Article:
• Noodle Nirvana[dead link], 112 South Main Street, (859) 756-3733. Asian noodle dishes, including soups. Customers can build their own dish by choosing a noodle, a sauce or broth, and a protein, or pick from seven set options. Familiar dishes such as pad thai, pho, drunken noodles, and Thai curry share the menu with lesser known options such as a Thai vegetable soup including potatoes and tomatoes, a spicy lime soup, and a sweet peanut sauce. Alcoholic and non-alcoholic drinks are offered, including Thai iced tea and a range of Mexican jarritos. The staff is paid a higher wage than in most restaurants and all tips go to charity.
  • Happy Jack's World Sandwich Bar, 204 Center Street. Same ownership as Noodle Nirvana and shares their website. Sandwiches and salads with an international flavor. Also serves breakfast.
  • Native Bagel Company, 436 Chestnut Street. Made Food & Wine Magazine's 2021 list of the 50 best bagel shops in the country. During the evenings a restaurant/pub operates out of the same space (see under "Drink").
  • Dinner Bell, 127 Plaza Drive. Southern country cooking.
  • Honeysuckle Dining and Bourbon House, 100 Churchill Court.



Berea used to be a "dry" community, but since 2015 restaurants have been able to serve alcohol. Bars and the sale of packaged alcohol are still prohibited. The nearest community where alcohol is widely available is Richmond; most of that city is completely "wet" (with package alcohol sales in addition to restaurant sales). If traveling to the south on I-75, the next town that allows alcohol by the drink in restaurants is London, slightly more than a half-hour's drive away, and the next town that allows package sales is Corbin, about 15 minutes further south.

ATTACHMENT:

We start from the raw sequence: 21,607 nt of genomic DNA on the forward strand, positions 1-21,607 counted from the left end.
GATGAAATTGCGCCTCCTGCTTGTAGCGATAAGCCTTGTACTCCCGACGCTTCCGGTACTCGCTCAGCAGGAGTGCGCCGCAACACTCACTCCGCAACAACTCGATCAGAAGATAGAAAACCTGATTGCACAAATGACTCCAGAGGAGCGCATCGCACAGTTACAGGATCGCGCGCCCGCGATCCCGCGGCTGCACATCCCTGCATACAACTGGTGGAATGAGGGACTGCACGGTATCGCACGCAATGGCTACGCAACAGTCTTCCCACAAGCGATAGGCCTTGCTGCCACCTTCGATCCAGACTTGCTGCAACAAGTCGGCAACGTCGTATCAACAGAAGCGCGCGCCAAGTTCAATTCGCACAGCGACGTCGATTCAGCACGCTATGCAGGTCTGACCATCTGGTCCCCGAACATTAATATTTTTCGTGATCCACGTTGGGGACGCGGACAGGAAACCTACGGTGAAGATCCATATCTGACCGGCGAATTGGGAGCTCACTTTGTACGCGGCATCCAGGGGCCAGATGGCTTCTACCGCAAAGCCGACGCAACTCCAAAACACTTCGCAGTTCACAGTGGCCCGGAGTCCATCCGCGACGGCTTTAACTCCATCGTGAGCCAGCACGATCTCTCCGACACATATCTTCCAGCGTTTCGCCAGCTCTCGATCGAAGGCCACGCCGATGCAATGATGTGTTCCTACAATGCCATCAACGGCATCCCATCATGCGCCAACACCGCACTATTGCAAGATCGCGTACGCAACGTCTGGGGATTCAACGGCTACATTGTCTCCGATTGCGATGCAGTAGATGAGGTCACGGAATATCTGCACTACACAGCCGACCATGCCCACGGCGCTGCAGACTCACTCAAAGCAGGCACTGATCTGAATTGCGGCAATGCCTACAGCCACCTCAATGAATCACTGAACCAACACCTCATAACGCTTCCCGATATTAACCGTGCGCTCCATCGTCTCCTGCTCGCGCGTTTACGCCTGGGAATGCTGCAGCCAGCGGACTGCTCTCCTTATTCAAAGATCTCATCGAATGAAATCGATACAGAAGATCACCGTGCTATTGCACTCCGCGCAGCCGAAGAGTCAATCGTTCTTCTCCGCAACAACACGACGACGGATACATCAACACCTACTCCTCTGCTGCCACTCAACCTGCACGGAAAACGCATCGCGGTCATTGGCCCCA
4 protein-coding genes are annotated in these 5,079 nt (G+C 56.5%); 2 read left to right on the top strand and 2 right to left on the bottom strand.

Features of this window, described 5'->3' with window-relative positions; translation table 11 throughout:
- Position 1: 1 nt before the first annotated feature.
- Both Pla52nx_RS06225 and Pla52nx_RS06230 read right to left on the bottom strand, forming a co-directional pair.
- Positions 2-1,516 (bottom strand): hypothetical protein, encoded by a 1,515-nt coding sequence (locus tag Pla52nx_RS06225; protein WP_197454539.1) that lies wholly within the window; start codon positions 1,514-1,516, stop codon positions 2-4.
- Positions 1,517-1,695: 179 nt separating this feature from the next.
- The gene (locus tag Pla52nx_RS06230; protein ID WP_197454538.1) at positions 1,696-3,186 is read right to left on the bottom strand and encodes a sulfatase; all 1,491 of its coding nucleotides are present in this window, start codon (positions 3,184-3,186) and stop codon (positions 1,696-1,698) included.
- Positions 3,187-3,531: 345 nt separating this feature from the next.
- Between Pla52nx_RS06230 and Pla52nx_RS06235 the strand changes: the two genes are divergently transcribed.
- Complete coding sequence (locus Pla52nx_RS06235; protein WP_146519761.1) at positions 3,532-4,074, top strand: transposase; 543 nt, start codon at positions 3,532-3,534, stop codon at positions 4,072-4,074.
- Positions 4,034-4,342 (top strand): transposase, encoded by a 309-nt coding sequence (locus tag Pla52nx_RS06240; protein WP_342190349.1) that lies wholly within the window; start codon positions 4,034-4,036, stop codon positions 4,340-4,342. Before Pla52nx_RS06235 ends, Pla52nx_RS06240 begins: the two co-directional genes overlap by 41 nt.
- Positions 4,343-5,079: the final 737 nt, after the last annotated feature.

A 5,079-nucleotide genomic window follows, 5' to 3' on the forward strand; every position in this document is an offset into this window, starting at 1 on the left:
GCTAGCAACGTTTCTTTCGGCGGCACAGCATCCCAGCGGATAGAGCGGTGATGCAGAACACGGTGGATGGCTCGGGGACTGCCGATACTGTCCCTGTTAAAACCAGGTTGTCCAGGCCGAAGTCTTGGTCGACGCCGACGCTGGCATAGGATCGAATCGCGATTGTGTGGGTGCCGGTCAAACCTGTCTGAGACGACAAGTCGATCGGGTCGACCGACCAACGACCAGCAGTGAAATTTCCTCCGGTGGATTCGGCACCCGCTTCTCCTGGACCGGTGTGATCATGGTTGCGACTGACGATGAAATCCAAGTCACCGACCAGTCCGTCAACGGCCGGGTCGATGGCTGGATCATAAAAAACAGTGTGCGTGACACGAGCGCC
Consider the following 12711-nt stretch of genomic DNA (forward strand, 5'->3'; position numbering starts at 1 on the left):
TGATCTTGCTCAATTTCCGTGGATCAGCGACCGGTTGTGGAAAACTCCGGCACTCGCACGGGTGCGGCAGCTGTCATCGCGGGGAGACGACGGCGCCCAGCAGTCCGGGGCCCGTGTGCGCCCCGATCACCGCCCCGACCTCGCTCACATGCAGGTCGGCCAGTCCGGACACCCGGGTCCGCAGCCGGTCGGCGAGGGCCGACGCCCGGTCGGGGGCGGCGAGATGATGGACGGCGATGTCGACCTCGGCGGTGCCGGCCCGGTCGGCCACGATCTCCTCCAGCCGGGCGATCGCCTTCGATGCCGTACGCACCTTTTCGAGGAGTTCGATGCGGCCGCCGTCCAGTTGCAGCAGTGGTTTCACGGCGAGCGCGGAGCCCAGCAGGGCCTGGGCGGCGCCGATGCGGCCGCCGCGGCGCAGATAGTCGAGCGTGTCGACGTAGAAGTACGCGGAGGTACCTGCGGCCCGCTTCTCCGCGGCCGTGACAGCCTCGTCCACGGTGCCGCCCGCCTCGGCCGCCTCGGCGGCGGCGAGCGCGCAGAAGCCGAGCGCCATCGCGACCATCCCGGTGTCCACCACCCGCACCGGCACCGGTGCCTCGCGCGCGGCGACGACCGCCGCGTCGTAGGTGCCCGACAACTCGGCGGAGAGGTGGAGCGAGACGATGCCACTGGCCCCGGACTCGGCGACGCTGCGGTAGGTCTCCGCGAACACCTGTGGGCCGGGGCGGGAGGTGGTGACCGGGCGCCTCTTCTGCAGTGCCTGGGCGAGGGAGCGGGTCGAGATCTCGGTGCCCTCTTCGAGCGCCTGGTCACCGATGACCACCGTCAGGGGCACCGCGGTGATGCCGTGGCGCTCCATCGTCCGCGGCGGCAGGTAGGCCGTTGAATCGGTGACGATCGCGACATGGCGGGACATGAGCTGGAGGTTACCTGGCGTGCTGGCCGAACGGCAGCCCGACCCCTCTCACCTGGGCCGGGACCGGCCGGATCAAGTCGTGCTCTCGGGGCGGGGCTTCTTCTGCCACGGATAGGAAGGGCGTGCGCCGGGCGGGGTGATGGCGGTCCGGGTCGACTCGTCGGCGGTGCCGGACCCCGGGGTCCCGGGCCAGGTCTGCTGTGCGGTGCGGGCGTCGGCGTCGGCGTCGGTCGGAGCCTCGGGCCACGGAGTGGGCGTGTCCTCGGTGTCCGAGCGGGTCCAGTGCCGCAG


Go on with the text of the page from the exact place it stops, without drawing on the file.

• 1 Berea Coffee & Tea Co., 124 Main St., +1 859 986-7656. A local coffee shop featuring sustainable and free trade products. A wide variety of drinks, bakery items, and sandwiches are available.
  • Nightjar, 436 Chestnut Street. Serves food as well as alcoholic beverages, in the same building as Native Bagel but during the evening hours.



Bed & Breakfasts


Campgrounds & cottages

  • 3 HomeGrown HideAways, 500 Floyd Branch Rd, +1 859 986-3478. A privately owned campground located on working farm. RV and tent sites with electric and water hookups are available. The campground has a bathhouse with flush toilets and showers are available April through October. No pets are allowed and cell phone service is unreliable.
  • 4 Oh! Kentucky Campground, 562 Paint Lick Rd., +1 859 986-1150. A privately owned campground featuring 70 campsites ranging from primitive to full hookups. The campground features a store, pool, laundry facilities, and shower houses.
  • 5 Walnut Meadow Campground & RV Park, 711 Paint Lick Rd., +1 859 986-6180. A privately owned campground featuring 103 campsites ranging from primitive to full hook up. The campground features a store, shower houses, Wi-Fi, and laundry facilities





Go next

Routes through Berea
LexingtonRichmond  N   S  LondonKnoxville